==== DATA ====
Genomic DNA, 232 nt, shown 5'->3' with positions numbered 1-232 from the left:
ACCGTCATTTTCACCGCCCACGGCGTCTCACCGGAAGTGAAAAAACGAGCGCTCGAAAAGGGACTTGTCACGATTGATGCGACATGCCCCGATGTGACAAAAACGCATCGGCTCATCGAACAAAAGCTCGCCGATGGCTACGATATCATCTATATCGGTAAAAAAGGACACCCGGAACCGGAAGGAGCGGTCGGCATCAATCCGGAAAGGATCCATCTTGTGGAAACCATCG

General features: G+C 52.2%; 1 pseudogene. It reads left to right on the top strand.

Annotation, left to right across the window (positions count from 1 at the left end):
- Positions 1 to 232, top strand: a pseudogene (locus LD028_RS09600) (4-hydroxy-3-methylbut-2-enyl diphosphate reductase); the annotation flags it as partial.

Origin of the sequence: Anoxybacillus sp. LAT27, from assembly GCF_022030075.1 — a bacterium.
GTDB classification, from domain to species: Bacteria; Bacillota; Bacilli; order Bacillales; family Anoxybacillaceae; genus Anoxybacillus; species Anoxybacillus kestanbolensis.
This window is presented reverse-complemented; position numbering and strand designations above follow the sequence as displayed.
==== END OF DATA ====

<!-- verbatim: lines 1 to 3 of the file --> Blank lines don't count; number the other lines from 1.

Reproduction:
Genomic DNA, 232 nt, shown 5'->3' with positions numbered 1-232 from the left:
ACCGTCATTTTCACCGCCCACGGCGTCTCACCGGAAGTGAAAAAACGAGCGCTCGAAAAGGGACTTGTCACGATTGATGCGACATGCCCCGATGTGACAAAAACGCATCGGCTCATCGAACAAAAGCTCGCCGATGGCTACGATATCATCTATATCGGTAAAAAAGGACACCCGGAACCGGAAGGAGCGGTCGGCATCAATCCGGAAAGGATCCATCTTGTGGAAACCATCG

General features: G+C 52.2%; 1 pseudogene. It reads left to right on the top strand.